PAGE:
Your parenting time is valuable but with the coronavirus affecting school and daycare closures it could impact drop off and pick up times. Parents may have their travel times impacted and may become ill themselves. It’s important to take that into consideration since the virus is highly contagious. Will the children stay longer with a parent that has been unknowingly exposed? Will you be able to agree on an alternate visitation schedule a parent or child is exposed?

TIPS:

  • Be flexible (It’s likely that work schedules and visitation schedules will be impacted)

  • Clearly communicate changes, needs of child or parenting times

  • Don’t get sucked into a tug of war

  • Be mindful of parenting time and visitation schedule

  • Keep the child’s stress level at a minimum

  • If child can’t access other parent physically because of the coronavirus shutdown make sure that they can communicate with the other parent via phone, text, or video.

  • Make sure the family calendar is consistently updated

 

coparenting kids when sick- coparenting during coronavirus- flu- coronavirus 2020- coronavirus tips- COVID-19- HAND SANITIZER-

HEALTH AND MEDICAL ISSUES

Many children have various types of illnesses that cause them to have compromised immune systems or are currently sick with the flu or common cold. It is important to make sure the coparent is aware of illnesses or doctor visits By doing this you eliminate viruses that may be on your hands and avoid infection that could occur by then touching your eyes, mouth, and nose.

It is important to keep the most vulnerable healthy. So here are some tips that will help you and your coparent deal with navigating the outbreak while protecting the children:

  • Don’t Panic it will only cause more stress, fighting, confusion,

  • Make sure your you and your kids follow the Five recommended steps- 1. wash hands frequently and use sanitizer if you don’t have access to water 2. cover your mouth when coughing and cough into your elbow to slow the transmission of droplets 3. Don’t tough your face especially if you haven’t washed your hands 4. Stay 3ft away from others if you have to go out. 5. If you or your child feels sick keep them at home.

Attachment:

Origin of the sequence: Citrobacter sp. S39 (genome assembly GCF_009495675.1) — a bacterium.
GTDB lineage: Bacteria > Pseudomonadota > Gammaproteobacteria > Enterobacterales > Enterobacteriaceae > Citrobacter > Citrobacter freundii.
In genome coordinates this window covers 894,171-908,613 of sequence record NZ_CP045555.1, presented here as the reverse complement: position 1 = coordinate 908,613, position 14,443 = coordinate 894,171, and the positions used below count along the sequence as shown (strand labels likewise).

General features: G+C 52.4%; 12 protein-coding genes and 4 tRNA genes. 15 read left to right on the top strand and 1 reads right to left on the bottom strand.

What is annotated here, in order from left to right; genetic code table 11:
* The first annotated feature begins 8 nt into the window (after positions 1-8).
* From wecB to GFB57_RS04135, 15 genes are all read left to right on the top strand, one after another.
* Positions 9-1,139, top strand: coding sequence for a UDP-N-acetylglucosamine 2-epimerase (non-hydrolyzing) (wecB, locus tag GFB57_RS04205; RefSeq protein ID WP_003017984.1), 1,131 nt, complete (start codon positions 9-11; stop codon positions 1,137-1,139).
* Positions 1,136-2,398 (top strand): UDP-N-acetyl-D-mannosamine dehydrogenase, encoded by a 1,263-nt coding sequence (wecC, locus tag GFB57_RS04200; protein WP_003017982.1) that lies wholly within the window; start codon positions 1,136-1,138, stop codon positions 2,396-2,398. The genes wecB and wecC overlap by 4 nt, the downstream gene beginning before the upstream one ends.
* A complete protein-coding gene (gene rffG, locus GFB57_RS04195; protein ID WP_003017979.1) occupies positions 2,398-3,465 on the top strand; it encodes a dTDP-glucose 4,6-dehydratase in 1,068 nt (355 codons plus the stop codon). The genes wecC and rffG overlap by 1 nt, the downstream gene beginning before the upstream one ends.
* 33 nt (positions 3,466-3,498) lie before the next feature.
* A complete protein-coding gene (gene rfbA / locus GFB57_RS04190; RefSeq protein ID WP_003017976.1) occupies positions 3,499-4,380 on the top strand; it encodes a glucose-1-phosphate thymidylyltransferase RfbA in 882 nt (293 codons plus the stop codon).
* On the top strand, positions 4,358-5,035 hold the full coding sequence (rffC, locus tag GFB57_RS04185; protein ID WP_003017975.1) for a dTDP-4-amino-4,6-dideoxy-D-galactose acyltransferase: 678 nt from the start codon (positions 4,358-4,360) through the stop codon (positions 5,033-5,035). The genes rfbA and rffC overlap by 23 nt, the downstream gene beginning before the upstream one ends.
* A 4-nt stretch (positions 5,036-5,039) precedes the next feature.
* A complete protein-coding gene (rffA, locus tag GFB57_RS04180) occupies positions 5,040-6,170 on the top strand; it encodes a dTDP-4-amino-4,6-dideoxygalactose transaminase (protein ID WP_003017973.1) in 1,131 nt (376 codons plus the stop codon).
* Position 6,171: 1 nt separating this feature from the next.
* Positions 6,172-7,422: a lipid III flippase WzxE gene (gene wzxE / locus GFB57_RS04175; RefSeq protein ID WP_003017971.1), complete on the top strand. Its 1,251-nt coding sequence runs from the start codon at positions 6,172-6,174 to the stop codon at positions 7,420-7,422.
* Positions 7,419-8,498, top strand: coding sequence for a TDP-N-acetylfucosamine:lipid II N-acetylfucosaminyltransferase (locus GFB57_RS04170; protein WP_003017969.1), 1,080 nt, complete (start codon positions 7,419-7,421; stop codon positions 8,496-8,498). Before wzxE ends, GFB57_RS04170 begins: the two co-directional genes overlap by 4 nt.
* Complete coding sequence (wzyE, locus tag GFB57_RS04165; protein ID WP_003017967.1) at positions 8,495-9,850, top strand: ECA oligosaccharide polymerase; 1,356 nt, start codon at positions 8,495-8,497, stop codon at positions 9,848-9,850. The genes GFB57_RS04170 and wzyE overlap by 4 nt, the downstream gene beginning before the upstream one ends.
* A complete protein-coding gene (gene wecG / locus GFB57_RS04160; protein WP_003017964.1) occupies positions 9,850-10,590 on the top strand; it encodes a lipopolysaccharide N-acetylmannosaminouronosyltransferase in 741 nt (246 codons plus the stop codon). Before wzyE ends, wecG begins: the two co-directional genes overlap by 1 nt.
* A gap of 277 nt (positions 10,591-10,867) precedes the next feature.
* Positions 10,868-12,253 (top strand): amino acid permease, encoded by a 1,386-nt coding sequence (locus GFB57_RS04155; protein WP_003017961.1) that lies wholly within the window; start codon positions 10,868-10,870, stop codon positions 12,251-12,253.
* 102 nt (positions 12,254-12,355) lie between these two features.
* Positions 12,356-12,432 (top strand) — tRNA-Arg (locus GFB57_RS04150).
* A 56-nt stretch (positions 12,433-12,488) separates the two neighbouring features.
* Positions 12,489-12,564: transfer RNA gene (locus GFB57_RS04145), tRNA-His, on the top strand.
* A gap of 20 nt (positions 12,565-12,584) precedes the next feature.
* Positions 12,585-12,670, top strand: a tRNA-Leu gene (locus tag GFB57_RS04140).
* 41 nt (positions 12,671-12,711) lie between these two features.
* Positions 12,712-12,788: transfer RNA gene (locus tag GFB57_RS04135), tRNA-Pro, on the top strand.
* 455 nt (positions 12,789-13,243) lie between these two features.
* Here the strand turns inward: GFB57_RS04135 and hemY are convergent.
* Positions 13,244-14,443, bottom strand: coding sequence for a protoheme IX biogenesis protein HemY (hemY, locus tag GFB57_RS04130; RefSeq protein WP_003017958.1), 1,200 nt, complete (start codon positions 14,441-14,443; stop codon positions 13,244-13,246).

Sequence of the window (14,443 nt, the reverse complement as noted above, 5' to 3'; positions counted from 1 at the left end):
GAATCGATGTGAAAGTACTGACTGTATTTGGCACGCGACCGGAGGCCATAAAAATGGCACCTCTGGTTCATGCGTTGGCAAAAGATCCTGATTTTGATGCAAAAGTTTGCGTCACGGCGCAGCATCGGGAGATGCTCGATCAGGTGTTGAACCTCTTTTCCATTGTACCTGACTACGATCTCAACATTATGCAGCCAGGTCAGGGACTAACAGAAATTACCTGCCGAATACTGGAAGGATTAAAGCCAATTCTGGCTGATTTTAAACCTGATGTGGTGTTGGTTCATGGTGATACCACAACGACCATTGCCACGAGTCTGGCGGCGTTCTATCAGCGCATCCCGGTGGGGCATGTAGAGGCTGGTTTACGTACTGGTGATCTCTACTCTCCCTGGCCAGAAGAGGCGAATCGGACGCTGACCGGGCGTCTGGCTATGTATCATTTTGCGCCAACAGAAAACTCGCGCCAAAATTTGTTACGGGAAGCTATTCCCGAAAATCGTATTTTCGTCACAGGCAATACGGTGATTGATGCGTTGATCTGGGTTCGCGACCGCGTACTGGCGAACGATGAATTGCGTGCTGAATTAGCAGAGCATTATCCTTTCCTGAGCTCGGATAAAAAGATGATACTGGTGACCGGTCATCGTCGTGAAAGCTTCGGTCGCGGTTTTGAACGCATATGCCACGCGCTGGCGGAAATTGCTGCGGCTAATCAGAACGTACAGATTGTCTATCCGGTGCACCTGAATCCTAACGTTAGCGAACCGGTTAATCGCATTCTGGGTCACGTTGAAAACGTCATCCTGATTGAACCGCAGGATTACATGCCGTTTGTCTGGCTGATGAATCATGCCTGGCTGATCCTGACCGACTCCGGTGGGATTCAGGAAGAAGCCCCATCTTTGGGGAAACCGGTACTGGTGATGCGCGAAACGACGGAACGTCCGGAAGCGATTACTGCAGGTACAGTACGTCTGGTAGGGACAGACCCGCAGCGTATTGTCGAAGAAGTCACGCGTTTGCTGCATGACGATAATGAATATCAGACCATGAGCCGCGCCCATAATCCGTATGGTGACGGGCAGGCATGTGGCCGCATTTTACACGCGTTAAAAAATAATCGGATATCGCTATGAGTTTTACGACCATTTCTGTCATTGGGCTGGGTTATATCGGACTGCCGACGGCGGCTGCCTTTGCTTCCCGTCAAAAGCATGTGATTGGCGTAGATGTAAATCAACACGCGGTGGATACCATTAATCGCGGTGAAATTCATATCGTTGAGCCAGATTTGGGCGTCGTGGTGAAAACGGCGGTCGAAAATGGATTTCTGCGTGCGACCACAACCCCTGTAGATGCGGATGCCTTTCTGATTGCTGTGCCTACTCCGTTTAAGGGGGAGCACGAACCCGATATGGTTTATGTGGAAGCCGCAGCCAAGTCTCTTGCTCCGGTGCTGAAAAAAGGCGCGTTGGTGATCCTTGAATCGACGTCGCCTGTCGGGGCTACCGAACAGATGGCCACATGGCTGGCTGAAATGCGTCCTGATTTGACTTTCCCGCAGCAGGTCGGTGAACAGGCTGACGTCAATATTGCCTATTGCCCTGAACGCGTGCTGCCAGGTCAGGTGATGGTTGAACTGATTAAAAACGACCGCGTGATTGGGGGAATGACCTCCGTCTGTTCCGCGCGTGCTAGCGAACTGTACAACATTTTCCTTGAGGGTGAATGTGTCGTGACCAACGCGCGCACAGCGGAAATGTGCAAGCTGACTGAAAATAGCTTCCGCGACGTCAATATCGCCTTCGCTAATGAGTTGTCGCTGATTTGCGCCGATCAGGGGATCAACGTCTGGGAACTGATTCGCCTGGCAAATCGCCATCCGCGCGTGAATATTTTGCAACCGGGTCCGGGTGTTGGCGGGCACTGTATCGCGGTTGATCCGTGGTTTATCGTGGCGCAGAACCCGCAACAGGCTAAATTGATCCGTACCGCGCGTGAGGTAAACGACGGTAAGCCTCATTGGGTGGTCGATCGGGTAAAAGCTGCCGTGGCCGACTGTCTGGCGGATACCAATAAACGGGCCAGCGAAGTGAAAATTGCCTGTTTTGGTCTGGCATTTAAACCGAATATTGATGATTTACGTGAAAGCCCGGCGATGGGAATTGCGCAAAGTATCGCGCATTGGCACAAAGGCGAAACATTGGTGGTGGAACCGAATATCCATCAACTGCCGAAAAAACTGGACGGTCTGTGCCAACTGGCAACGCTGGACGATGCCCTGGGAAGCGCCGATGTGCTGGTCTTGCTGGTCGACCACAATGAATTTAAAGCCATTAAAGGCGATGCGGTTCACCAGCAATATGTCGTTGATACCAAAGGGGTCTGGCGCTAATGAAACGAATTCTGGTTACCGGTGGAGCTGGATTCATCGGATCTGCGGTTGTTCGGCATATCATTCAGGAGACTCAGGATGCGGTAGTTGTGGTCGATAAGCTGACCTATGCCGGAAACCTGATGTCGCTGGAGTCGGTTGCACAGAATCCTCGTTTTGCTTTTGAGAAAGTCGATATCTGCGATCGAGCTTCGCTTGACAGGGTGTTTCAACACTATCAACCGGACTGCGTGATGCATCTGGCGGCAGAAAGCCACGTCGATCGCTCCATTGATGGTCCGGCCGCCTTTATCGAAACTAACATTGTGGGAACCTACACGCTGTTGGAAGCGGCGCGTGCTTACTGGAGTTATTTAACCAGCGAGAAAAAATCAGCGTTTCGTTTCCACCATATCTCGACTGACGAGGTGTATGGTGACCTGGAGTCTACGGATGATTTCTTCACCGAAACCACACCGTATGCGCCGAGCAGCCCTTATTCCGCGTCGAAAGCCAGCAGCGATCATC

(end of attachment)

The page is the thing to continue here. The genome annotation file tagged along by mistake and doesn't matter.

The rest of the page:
• Face masks will not help slow the spread of the virus only the sick should have the masks. If they are sick they should stay home

  • Clean and disinfect high-touch surfaces daily in household common areas (e.g. tables, hard-backed chairs, doorknobs, light switches, remotes, handles, desks, toilets, sinks) This will help as coparents who are trying to maintain visitation schedules and will lower the spread of germs from house to house.

  • Make sure the children take their prescriptions correctly and if they have the flu or any other seasonal illness, try to keep the other parent updated on medication changes and doctor visits.

professional therapist

SEEKING PROFESSIONALS

If there are issues with have difficulty navigating the changes that may occur with the Coronavirus you may want to seek legal or professional help to figure out how to successfully accommodate the children’s needs and the possible change in visitation schedules.

If you need to seek an attorney, parent coordinator, mediator, or therapist consider these tips:

  • To lower transmission of the coronavirus consider contacting the professional via phone, email, or video

  • To continue therapy sessions make sure that your therapist is equipped to see you virtually and that their virtual tools are HIPAA Compliant.

  • You may have to consider rescheduling if these professionals don’t have time in their schedule open or don’t have the right tools to see you virtually.

  • Again be as FLEXIBLE as you can even if your coparent is being difficult. If all else fails with communicating with your coparent just STICK TO THE PARENTING PLAN.

 

Begin Counseling & Learn to Co-Parent with a Narcissist

We can all get through this pandemic successfully, if we use common sense, not panic, and be considerate of others. If you feel like this situation has increased your anxiety use these 3 steps to get the help you need.

Coparenting Group support or individual therapy help or you can begin getting the support you need through by following these simple steps:

  1. Reach out today and schedule a free consultation with me.

  2. Begin meeting with me for individual therapy, processing how the outbreak is affecting you, your kids, and your coparenting situation.

  3. Lower your stress and figure out what you can control and how you to be able to coparent with less stress.